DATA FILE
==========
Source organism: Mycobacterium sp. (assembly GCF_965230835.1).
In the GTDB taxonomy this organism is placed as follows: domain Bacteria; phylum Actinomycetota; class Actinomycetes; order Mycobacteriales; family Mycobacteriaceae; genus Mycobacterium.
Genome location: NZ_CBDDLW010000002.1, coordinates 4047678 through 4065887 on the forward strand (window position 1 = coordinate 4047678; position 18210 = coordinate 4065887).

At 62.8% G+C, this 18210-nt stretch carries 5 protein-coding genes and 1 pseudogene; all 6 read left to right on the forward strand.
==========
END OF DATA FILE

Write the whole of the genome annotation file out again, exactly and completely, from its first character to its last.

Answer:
Source organism: Mycobacterium sp. (assembly GCF_965230835.1).
In the GTDB taxonomy this organism is placed as follows: domain Bacteria; phylum Actinomycetota; class Actinomycetes; order Mycobacteriales; family Mycobacteriaceae; genus Mycobacterium.
Genome location: NZ_CBDDLW010000002.1, coordinates 4047678 through 4065887 on the forward strand (window position 1 = coordinate 4047678; position 18210 = coordinate 4065887).

At 62.8% G+C, this 18210-nt stretch carries 5 protein-coding genes and 1 pseudogene; all 6 read left to right on the forward strand.